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The IEX Exchange, Blockchain Technology and the Future of Trading
Technology is a trader’s friend.
But at what point does using it cross the line into cheating the system? One of the most controversial issues in financial tech is high-frequency trading (HFT). Another is the opacity of gold trading.
HFT uses algorithms that can buy and sell securities at inhumanly prompt speeds. Users can clear hundreds of transactions per 2nd. Some investors feel that this technology “rigs” the stock market. It permits users to snap up the good prices before the rest of us get a chance. (Our Chief Investment Strategist Alexander Green disagrees, and you can read why here.)
Stock traders are debating the fairness of HFT. And gold traders have ethical issues of their own. Gold exchanges like the London Gold Market are notoriously bad at transparency. They lack a standardized record-keeping system. And that makes it hard to determine what (or who) is truly influencing prices.
The IEX exchange was created in two thousand twelve to serve as a fairer securities market. It won SEC approval in June of this year. IEX wants to build a market that is free of these kinds of loopholes and exploits. And in the process, it is advancing the field of finance. IEX has pioneered the use of blockchain technology, delayed digital trading and other innovations.
Whether or not you agree with IEX’s obsession with fair play, the company is worth watching. Its high-tech experiments may give us a peek into the future of trading.
Trading With a Speed Bump
The IEX exchange’s fattest innovation is actually something that slows down trading. Transaction data has to travel through a 38-mile coil of fiber-optic cables to reach IEX’s central trading engine. This adds a delay of several milliseconds to each order. And thus, it makes high-frequency trading unlikely.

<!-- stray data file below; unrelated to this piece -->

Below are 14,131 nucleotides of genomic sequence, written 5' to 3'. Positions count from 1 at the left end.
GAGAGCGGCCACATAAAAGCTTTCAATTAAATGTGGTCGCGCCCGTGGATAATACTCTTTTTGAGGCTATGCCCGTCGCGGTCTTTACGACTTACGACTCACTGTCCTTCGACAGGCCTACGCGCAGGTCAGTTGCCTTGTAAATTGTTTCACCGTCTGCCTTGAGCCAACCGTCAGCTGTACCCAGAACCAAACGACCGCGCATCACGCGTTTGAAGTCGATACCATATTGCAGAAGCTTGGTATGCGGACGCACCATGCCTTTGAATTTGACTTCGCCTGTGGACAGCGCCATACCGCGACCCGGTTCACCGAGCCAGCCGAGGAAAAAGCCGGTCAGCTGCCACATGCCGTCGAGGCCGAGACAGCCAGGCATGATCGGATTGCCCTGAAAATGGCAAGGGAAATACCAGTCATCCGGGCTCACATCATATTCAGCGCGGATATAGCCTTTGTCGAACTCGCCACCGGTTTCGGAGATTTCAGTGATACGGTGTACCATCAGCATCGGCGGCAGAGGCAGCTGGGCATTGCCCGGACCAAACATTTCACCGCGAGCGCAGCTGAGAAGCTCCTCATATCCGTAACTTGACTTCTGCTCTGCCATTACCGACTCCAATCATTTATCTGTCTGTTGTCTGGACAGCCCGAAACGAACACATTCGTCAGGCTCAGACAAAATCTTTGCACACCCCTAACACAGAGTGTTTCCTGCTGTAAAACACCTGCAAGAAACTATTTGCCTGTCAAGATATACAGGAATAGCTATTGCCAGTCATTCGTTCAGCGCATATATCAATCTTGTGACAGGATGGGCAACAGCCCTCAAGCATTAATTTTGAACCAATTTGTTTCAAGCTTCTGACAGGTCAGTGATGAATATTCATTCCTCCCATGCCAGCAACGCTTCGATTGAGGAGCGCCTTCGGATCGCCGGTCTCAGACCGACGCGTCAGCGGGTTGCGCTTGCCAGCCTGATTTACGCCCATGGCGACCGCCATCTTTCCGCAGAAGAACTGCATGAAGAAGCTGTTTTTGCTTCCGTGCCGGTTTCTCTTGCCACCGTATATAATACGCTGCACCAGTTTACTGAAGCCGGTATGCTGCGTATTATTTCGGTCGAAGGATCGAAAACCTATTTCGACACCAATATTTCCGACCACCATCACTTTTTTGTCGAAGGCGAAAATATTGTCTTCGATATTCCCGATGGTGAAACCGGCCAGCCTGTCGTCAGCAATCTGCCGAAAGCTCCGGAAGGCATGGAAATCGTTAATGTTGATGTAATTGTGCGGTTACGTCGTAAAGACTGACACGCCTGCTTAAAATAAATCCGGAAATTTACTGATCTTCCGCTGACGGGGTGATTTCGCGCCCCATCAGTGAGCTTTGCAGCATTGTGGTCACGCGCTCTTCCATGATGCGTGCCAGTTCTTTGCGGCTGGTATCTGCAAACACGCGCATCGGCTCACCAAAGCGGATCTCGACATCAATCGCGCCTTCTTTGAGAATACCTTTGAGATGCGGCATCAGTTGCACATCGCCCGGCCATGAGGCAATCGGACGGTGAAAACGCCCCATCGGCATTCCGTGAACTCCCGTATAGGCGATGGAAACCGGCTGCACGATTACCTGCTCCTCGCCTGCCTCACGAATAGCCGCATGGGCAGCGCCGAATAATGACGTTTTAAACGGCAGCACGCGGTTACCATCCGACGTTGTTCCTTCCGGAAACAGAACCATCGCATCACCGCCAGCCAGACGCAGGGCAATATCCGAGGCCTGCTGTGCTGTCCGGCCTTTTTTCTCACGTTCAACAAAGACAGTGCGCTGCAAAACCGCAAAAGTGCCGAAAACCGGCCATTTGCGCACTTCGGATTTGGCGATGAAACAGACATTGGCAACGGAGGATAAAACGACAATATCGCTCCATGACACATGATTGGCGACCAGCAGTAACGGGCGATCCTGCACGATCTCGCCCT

The idea is to “level the playing field” by negating any speed advantages liked by trading algorithms. It’s an issue many investors care about, and that’s part of the reason why IEX has grown so quickly.
Of course, there are a number of well-founded arguments against the “speed bump.” Alex Green and many other investors feel that HFT does not significantly hurt regular traders. Some also believe that the IEX system could complicate transactions and widen spreads.
But judging by IEX’s growth, investor support and government backing, its ideas should not be disregarded. Public sentiment and regulatory pressure may proceed to climb on against HFT. Therefore, it’s possible that the speed bump could become a standard feature of the stock exchanges of the future.
Blockchain Technology: The Gold Standard
Gold is the antiestablishment investment. It has long appealed to those who don’t trust the financial system. And appropriately, a lot of gold trades outside of that system in over-the-counter markets.
The London Gold Market is a massive OTC trading hub. It treats upward of 85% of the world’s gold-market activity. And unlike America’s formal COMEX exchange, it has very few rules.
The LGM is loosely supervised by the Bank of England. But it has virtually no standards of transparency. Investors can conceal their transactions and their effects on prices. That creates a disadvantage for traders who aren’t in the internal circle of a market-moving high roller.
TradeWind Markets, a spinoff of IEX, is hoping to fix this problem. It’s launching a gold exchange based on blockchain technology. That’s an automatic record-keeping system borrowed from the bitcoin world.
A blockchain is a public ledger of transactions that is digitally distributed across many computers. It’s the core technology which keeps bitcoin safe from tampering. And it has a good track record, even tho’ bitcoin has no central monetary authority.
Like bitcoin, gold isn’t produced by a bank, company or government. It’s an intrinsically valuable thing that gets mined into existence. But blockchain technology prevents the fraudulent use of bitcoins. And TradeWind Markets is working to extend blockchain protection to gold markets as well.
IEX has come a long way since its inception by a finance executive in 2012. Now it has government support, infrastructure and an active stock exchange. The company is working toward its egalitarian vision for the future of trading.
You may not agree with IEX’s radical notions of financial fairness. Several of our senior editors don’t. But in spite of this, every well-informed investor is keeping an eye on its exchanges. Blockchain technology and delayed trading seem like oddball innovations today. But for all we know, they could one day become the norms of the financial world.
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